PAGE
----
2x and the xaxis between x = . Economics.a .+ 1 = 3 + = 3 4 3 4 4 (b) Observe that f1x2 = x3 . Wang. A1 A2 x Figure 4: f 1x2 = x 3 .7 ln 1 + 52 = 20 + 2e3 ..2x Applied Calculus for Business.2x2 dx..4x + 2ex  3 x3 x2 7 + 5 b dx = a 3 . 1x3 .x 2 .2x2 + 2ex .11 .x 2 . and its sketch is given in Figure 4.18 + 2e .7 ln 3 Example 5 (a) Evaluate 2 (b) Find the area bounded by f1x2 = x3 .1 .7 ln 3 + 152 .123 2 23 . by Warren B.22 b .2e .x2 .4 . Copyright © 2007 by Pearson Education.x 2 .4 + 2ex .221x + 12. .2x2 dx = x4 x3 . and April Allen Materowski. Gordon.x2 + c 4 3 1 4 3 1x3 . Walter O. Inc.2x2 dx = a 2 x4 x3 .1 and 2. 2 1 3 1x 3 .Section 5.7 ln x + 5x b ` = x 3 2 1 3 1 (x3 .2x = x1x . It is more convenient to first find an antiderivative of the original integrand and proceed as follows: 3 1 3 a 3x2 . but that would be timewise foolish.7 ln x + 5x2 3 = 127 . Solution (a) We have L therefore.124 1 .x2 b ` = 4 3 1 a 1 .x 2 .122 b = 4 3 4 3 8 1 1 3 9 4 . Published by Pearson Learning Solutions.2 + 2e .x 2 . and Finance.6 The Definite Integral * ** 453 We could then evaluate each integral separately.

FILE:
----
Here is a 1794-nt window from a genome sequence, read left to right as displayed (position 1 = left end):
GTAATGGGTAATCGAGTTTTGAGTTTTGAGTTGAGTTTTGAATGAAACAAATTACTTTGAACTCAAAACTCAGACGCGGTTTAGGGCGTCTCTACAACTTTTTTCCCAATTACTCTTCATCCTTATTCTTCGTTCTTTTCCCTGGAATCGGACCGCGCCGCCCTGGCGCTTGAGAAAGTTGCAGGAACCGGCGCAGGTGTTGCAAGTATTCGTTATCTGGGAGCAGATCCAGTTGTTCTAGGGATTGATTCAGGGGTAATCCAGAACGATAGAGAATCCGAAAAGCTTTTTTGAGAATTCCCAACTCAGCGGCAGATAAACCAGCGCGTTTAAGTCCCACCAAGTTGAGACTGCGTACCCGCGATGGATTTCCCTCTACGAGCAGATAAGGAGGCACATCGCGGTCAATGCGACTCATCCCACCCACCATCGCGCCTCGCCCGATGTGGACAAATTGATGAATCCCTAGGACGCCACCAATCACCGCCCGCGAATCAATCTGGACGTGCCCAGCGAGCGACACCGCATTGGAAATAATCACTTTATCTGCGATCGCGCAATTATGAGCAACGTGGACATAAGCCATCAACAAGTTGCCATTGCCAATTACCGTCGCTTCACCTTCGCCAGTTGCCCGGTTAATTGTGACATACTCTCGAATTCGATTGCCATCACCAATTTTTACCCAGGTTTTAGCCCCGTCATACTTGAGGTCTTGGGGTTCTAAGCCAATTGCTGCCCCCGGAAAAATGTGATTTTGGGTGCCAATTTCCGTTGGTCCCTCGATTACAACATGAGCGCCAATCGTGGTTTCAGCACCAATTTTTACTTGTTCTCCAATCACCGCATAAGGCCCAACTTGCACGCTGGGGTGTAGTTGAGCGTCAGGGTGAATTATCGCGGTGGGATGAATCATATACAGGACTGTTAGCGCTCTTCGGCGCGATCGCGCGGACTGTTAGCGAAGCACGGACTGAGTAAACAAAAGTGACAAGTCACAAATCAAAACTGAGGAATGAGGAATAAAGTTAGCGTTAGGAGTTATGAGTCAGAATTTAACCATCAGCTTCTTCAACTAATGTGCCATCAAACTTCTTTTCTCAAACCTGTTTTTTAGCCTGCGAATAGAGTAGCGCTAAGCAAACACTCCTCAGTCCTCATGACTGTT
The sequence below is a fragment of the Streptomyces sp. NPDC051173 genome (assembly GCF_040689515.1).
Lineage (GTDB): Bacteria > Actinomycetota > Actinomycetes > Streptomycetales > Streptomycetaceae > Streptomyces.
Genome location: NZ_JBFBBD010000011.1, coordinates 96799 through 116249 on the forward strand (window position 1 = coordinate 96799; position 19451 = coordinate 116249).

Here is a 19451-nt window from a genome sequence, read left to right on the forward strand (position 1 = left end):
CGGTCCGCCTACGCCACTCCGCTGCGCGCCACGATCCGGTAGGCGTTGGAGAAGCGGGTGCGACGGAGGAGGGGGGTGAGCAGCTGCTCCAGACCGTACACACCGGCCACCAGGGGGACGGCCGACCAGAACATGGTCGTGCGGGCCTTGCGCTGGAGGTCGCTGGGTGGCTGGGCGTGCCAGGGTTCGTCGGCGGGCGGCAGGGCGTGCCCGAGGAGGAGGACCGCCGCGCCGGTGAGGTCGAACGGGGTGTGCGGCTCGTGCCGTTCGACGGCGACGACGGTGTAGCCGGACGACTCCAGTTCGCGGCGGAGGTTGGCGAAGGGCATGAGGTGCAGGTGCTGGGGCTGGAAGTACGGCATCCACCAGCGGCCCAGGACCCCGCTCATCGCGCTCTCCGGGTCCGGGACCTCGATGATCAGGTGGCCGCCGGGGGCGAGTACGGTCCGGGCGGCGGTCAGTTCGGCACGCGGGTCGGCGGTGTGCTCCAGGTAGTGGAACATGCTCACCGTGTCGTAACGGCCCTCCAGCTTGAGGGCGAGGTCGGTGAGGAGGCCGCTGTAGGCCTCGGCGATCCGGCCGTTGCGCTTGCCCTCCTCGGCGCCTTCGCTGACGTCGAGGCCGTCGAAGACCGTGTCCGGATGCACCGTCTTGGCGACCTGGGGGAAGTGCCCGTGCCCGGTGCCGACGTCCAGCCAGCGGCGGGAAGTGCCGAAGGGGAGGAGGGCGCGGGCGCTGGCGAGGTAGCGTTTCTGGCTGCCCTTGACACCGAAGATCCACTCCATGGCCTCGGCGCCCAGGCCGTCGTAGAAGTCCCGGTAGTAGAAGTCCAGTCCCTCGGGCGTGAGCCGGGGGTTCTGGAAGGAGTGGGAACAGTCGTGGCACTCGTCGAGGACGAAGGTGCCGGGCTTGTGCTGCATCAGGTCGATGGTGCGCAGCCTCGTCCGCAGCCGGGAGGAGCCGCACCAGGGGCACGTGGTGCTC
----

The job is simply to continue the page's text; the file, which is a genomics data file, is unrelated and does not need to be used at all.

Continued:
They are considered in second semester calculus. therefore.1 . 1 + x2 3 Solution The given integrand does have an antiderivative.1 and 0. Walter O. Inc. Gordon. taking reciprocals. and Finance. Copyright © 2007 by Pearson Education. the required area is 5/12 + 8/3 = 37/12 0 3 1x 3 . A 1 + A 2. (Why?) The last basic property is helpful in estimating the value of a definite integral in the event we do not know how to compute it. 1 1 6 2 2 x 1 + x and by (9). You can show that 2x2 dx = . We choose to illustrate (9). and April Allen Materowski.8/3. 5/12 . Example 6 2 Estimate 1 1 dx.123 04 03 5 . we need 2 only compute it and change its sign to find A 2. Economics.2x2 dx will give the negative of A 2. so we have. the function is positive and for x between 0 and 2 it is negative. For x between . Observe that 1 + x 2 7 x2 on the interval [1. 1 2x2 2 x 2 + x 2 = 2x2 1 1 + x2 2 we again use (9) to obtain 1 1 dx 2 2 3 x 1 1 dx 1 + x2 3 Applied Calculus for Business. For example. Published by Pearson Learning Solutions. by Warren B.2x2 dx = a 0 x4 x3 .454 * ** Section 5. Consider the following example.8/3 = . but we have not considered such types. the required area is the sum of the two areas shown. We could.02 b . We have.122 b = 4 3 4 3 12 2 Now the integral 0 3 1x3 .6 The Definite Integral Therefore.124 1 . Wang. 2]. however. estimate this integral a variety of ways.x 2 .x 2 .x 2  Do you see why the sum of the areas in (b) is not equal to the result in (a)? However.a . as it should. 1 + x2 taking reciprocals. on this interval. it follows that 2 2 1 1 1 1 dx 6 dx = 1Verify!2 2 2 2 31 + x 3x 1 On the other hand. 0 A1 = 1 3 1x 3 . . we could use Riemann sums and take the midpoint of each interval with a reasonably large value of n to obtain a fairly accurate estimate.9/4.x2 b ` = 4 3 1 a 1 .